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Monday, February 26, 2018

Erroneous findings are liable to be set aside = We fail to understand how the High Court could come to this conclusion. In the written statement the defendant had denied the averments made in Para 2 of the plaint. The defendant had denied that he had received Rs.92,000/­ as earnest money. There was no admission by him of any of the allegations. The reasoning given by the High Court is specious and cannot stand scrutiny. The High Court did not discuss the evidence at all and erred in setting aside the concurrent findings of both the Courts.

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‘NON­REPORTABLE’
IN THE SUPREME COURT OF INDIA
CIVIL APPELLATE JURISDICTION
CIVIL APPEAL NO(S). 2435  OF 2018
(@SLP (C) NO(S).34464 OF 2016)
DALIP SINGH        …. Appellant(s)
Versus
BHUPINDER KAUR      … Respondent(s)
J U D G M E N T
Deepak Gupta J.
1. Leave granted.
2. This   appeal   is   directed   against   the   judgment   dated
05.08.2016   in   Regular   Second   Appeal   No.1442   of   2010
passed by the High Court of Punjab & Haryana at Chandigarh
whereby concurrent findings of fact of the trial court and the
lower appellate court have been set aside. 
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3. Briefly stated the facts of the case are that Bhupinder
Kaur (respondent­plaintiff) filed a suit for specific performance
of agreement to sell dated 25.02.1999, whereby Dalip Singh
(appellant­defendant)   had   allegedly   agreed   to   sell   the   suit
property to her for a consideration of Rs.1,50,000/­ out of
which Rs.92,000/­ was paid at the time of the agreement. 
4. The  trial  court dismissed the  suit  holding  that  there
were   many   suspicious   circumstances   surrounding   the
agreement.  Though the trial court did not totally believe the
case set up by Dalip Singh that he had not even signed the
agreement,   it   held   that   the   plaintiff   Bhupinder   Kaur   had
failed to prove her own case.   After discussing the evidence
threadbare, the trial court held that the plaintiff had failed to
prove   that   an   amount   of   Rs.92,000/­   was   paid   to   the
defendant.  The court referred to the statement of the plaintiff
in which she had stated that she had withdrawn this amount
of Rs.92,000/­ from the Oriental Bank of Commerce.  She did
not produce the passbook of the Bank to prove this allegation.
In fact, the defendant examined a witness from this Bank,
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who proved that from 01.02.1999 to 01.03.1999 there was no
transaction in the account by the plaintiff.  Thus, the plaintiff
had   miserably   failed   to   prove   that   she   had   paid   a   huge
amount of Rs.92,000/­ to the defendant.  The trial court also
came to the conclusion on the basis of the evidence that the
agreement   was   for   consideration   of   Rs.1,50,000/­   but   the
value of the property at the relevant time was not less than
Rs.5,00,000/­. 
5. The lower appellate court, after discussing the  entire
evidence, upheld the decree of the trial court.  It also found
that   the   defendant  is   an   illiterate   person   and   even   if   his
signatures   on   the   agreement   were   accepted   to   be   there,
nobody had led evidence to show that the document was read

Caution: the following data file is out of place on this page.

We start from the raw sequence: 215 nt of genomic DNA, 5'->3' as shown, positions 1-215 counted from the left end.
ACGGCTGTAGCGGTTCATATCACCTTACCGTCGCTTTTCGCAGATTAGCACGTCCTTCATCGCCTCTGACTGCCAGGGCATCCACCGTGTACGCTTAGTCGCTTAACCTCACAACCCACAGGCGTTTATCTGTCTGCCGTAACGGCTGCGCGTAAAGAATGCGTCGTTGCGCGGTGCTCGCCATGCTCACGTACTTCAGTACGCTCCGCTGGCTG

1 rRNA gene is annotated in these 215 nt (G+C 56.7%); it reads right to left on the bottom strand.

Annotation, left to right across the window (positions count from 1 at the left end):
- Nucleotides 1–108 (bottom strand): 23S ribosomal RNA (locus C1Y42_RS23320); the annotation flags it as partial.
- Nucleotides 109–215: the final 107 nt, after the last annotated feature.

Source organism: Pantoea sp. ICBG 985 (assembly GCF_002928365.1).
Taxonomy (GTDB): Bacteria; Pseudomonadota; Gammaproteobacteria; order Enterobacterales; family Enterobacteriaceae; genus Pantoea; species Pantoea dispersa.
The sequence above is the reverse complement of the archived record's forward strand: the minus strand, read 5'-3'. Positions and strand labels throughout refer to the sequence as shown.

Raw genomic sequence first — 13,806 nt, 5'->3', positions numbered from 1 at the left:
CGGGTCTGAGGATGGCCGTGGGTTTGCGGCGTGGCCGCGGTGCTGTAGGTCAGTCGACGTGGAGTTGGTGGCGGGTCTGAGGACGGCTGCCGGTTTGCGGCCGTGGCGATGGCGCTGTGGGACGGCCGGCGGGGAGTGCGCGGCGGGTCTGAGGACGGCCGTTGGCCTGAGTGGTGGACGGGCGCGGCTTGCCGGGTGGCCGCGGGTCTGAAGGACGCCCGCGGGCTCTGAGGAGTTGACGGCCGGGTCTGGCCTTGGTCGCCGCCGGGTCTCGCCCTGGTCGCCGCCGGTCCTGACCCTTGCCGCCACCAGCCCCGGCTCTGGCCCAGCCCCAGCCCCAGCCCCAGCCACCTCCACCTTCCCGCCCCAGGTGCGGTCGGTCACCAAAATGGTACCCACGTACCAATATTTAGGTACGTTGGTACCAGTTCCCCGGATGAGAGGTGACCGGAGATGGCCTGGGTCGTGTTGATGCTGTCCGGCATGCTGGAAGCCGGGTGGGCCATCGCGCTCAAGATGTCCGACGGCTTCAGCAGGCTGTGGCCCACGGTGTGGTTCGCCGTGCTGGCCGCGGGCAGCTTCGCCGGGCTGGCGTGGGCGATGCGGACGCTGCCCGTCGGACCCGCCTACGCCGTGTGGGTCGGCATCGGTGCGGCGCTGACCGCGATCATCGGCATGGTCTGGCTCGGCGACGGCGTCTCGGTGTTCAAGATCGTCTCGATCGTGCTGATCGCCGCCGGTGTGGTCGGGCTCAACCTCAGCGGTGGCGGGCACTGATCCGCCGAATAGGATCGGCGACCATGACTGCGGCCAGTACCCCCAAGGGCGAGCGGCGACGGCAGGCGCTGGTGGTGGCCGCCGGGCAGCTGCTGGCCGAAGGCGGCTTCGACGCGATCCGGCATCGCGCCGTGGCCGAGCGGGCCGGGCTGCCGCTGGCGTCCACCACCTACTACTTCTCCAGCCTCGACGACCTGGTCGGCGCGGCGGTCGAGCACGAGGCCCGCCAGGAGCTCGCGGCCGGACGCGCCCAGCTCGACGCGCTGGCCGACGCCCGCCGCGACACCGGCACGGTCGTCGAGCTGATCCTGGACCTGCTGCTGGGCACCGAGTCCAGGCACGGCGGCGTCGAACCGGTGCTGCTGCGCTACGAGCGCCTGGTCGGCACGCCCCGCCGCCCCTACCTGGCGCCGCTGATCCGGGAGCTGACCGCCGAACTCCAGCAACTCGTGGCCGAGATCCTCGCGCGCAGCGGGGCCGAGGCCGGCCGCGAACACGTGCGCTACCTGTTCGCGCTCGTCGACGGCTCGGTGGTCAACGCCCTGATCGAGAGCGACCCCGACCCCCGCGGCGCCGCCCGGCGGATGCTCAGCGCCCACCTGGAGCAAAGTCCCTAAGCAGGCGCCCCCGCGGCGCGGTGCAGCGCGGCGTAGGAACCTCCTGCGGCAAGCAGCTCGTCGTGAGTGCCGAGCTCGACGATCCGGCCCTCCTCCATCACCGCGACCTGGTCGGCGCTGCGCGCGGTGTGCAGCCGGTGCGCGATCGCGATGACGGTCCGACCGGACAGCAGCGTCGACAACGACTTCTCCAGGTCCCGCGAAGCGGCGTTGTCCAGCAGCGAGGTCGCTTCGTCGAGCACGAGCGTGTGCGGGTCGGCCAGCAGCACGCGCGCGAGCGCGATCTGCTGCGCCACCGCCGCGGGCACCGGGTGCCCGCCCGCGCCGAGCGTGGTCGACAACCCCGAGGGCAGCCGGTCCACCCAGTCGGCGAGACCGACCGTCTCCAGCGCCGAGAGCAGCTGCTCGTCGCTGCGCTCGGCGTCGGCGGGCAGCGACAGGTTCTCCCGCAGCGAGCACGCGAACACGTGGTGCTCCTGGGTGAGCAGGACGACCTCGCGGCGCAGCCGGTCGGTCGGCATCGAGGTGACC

out and explained to him before he signed the same.  It would
also be pertinent to mention that within four days of the
agreement being signed, the defendant had issued notice on
01.03.1999 clearly stating that he had not entered into any
agreement to sell nor he had received Rs.92,000/­.  Therefore,
this was not an afterthought. 
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6. Surprisingly, the High Court, in second appeal, upset
these findings of facts without even discussing the evidence
and merely after referring to certain averments of Para 2 of
the plaint and paragraph 2 of the written statement, which
read as follows:
  “Para No.2 of the plaint
That at the time of execution of the agreement to
sell dated 25.02.1999 the defendant received a
sum of Rs. 92,000/­ from the plaintiff as earnest
money in advance and agreed to execute the sale
deed   in   favour   of   the   plaintiff   on   or   before
16.07.1999.
Paragraph 2 of the written statement on merits
“Para No.2 of the plaint is wrong and denied.
The defdt. Never received Rs. 92,000/­ from the
plaintiff as earnest money on 25.02.99 nor the
plaintiff ever paid this amount to the defdt. It is
denied that the sale deed was to be executed on
or before 16.7.99.”
The High Court held that on the basis of the aforesaid
pleadings,  the irresistible conclusion is that the agreement to
sell was actually executed and readiness and willingness has
been proved. 
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7. We fail to understand how the High Court could come to
this conclusion.  In the written statement the defendant had
denied the averments made in Para 2 of the plaint.   The
defendant had denied that he had received Rs.92,000/­ as
earnest money.  There was no admission by him of any of the
allegations.     The   reasoning   given   by   the   High   Court   is
specious and cannot stand scrutiny.  The High Court did not
discuss the evidence at all and erred in setting aside the
concurrent findings of both the Courts. 
8. In view of the above discussion, we allow the appeal, set
aside the judgment of the High Court and restore the decree
of the trial court.   
9. Pending   applications,   if   any,   shall   also   stand
disposed of.
………………………...J.
(Madan B. Lokur)
…………………………J.
(Deepak Gupta)
New Delhi
February  23, 2018

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